Writing is a weird business. The main part of what we do is faceless – we spend time alone, curled over keyboards or notebooks, looking inside ourselves and picking things apart. When we do send things out into the world, it rarely involves live-action relationships with editors and the like. Emails, forums, blogs. So much of what we do happens under layer after layer of facelessness.
I don’t know what many of my favourite authors look like, or how they present in person. I was shocked to find John Marsden is such a confronting mixture of crude and intelligent. I’ll admit that Camus’ theories are more palatable than Sartre’s based on their author pics. Last week at the Emerging Writers’ Festival I was surprised by how much Carmel Bird just looked like someone’s mum. I love Alan Bissett’s writing all the more for his outgoing personality, and I’m reading Death of a Ladies’ Man in his very attractive accent. The way authors look and present themselves in person, face-to-face, can be worlds away from how we imagine them through their writing.
This made the Emerging Writers’ Festival an amusing space to meet and greet. The main thing that struck me over and over again during the two weeks was how weird it is that the two sides of our job are such polar opposites. Absolute isolation versus schmooze-fest. I’m not saying that either is preferable – I love both. But when someone talked about me without knowing I was in the room, or when I had the “a-ha!” moment where I connected someone’s writing projects to that person I’d been talking to for the last hour, it really struck me how singularly bizarre writing is.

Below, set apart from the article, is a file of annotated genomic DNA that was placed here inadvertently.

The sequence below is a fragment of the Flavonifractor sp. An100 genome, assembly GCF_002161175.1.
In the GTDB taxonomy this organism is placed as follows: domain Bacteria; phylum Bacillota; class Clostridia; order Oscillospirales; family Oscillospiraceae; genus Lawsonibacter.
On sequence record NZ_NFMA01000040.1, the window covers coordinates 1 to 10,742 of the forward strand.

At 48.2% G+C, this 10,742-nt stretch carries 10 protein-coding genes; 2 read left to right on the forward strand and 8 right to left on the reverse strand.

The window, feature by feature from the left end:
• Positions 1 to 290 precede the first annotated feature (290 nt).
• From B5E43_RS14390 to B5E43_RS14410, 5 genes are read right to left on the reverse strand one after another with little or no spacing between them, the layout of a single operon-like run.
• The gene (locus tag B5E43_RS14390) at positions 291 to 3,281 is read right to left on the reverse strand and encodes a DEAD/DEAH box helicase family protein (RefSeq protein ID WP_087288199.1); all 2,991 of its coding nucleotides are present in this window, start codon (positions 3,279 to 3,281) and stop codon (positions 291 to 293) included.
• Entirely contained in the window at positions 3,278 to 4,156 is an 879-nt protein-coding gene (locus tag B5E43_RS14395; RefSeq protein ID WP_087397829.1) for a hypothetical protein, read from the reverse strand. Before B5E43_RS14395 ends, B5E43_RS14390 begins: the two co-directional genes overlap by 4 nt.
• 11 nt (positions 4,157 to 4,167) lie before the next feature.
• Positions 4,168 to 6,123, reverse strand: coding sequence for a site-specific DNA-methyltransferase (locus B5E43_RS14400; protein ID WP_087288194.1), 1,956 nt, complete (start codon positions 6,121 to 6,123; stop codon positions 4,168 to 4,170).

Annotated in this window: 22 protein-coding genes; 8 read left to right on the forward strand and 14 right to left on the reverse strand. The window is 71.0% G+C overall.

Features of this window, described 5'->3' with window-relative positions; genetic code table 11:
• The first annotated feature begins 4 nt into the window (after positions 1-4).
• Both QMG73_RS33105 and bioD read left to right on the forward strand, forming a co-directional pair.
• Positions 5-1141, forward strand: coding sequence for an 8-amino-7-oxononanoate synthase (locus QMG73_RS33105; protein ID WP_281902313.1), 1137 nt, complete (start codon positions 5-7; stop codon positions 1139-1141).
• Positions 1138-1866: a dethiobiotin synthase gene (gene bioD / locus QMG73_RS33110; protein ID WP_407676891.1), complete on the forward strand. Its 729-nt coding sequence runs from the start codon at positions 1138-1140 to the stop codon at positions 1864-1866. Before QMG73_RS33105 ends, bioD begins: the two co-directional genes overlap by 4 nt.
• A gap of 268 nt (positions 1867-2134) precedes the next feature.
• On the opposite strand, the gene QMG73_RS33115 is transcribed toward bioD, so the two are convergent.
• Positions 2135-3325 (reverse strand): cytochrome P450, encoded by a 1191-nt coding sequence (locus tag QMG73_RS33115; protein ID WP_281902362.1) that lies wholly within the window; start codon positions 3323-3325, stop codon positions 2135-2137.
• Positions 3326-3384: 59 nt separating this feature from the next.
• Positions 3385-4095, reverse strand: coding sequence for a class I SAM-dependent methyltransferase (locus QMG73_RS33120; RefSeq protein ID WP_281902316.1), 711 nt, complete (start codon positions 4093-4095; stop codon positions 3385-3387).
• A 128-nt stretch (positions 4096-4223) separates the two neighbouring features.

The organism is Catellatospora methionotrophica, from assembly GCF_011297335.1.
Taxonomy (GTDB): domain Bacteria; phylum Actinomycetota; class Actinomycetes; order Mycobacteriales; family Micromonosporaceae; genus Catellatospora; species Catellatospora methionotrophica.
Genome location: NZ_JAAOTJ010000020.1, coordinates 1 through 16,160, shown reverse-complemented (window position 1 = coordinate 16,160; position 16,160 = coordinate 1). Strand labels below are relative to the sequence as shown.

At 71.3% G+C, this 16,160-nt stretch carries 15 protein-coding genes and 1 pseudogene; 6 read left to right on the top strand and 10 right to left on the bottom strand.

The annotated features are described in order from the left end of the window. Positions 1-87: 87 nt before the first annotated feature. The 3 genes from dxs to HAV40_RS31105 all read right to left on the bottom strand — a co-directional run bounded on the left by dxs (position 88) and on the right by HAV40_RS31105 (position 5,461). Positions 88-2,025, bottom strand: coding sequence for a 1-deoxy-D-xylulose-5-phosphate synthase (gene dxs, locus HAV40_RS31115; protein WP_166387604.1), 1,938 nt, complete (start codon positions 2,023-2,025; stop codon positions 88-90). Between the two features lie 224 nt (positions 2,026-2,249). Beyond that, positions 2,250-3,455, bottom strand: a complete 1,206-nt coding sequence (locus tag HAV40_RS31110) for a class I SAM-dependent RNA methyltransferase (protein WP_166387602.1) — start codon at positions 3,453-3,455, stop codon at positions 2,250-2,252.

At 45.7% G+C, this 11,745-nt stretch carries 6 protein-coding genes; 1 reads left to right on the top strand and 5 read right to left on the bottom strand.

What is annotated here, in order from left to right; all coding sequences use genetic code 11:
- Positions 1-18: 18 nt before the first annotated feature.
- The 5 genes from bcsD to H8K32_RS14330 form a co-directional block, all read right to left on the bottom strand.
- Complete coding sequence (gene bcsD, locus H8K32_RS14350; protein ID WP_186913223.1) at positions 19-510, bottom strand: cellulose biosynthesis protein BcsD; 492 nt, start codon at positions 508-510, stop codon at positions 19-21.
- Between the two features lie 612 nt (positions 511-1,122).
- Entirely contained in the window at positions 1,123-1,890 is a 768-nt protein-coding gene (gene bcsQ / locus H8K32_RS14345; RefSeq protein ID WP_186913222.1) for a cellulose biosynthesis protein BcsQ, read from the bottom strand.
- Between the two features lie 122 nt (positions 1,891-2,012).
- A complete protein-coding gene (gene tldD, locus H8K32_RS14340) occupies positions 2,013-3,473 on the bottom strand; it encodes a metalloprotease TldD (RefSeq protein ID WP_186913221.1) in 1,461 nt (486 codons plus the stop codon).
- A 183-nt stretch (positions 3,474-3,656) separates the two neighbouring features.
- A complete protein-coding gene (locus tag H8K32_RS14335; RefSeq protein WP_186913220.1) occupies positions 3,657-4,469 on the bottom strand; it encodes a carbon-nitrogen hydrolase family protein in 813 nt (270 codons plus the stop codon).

08/06/2011 at 10:04 am
Nice one Sam.
From your friendly bullface guy.
Now, off to do more weird business
08/06/2011 at 2:10 pm
I find this all very interesting as well… I don’t consider myself a particularly social person, or good at being social, but I like this aspect of the festival and writing events. I like talking to other writers, and connecting twitter avatars to real faces.
I often wonder how it affects our publication chances though. Do editors sneer when they get a submission from someone they met at a launch who was really grating or pushy?
08/06/2011 at 2:26 pm
Good question… Surely it’s better to have your name recognized? And if I know you at all Ben, I’m pretty sure you’re not that “grating or pushy” guy that editors would cringe about. Networking is important, it helps to have someone remember your face when they receive a submission, I think…
13/06/2011 at 8:54 am
Certainly I can’t speak for any other than myself, but I’ve taken the role of editor for a few publications over the years (working on p17’s poetry at the moment) and I find that knowing a writer’s face is a nice touch, and it establishes a connection, even if it’s only a small one at times.
In the end, of course, the submission itself is the key. Whether writers I’ve met were pushy or lovely folks, I always let the sub itself decide things for me. But I agree with Sam here, in that, at the very least it can encourage me to offer a personalised response to a sub, which can be rare if in this game, especially if an editor has been buried by hundreds of subs. Which makes me all the more impressed with GDS – over 3000 subs last issue. Woah!
15/06/2011 at 5:28 pm
Great post Sam!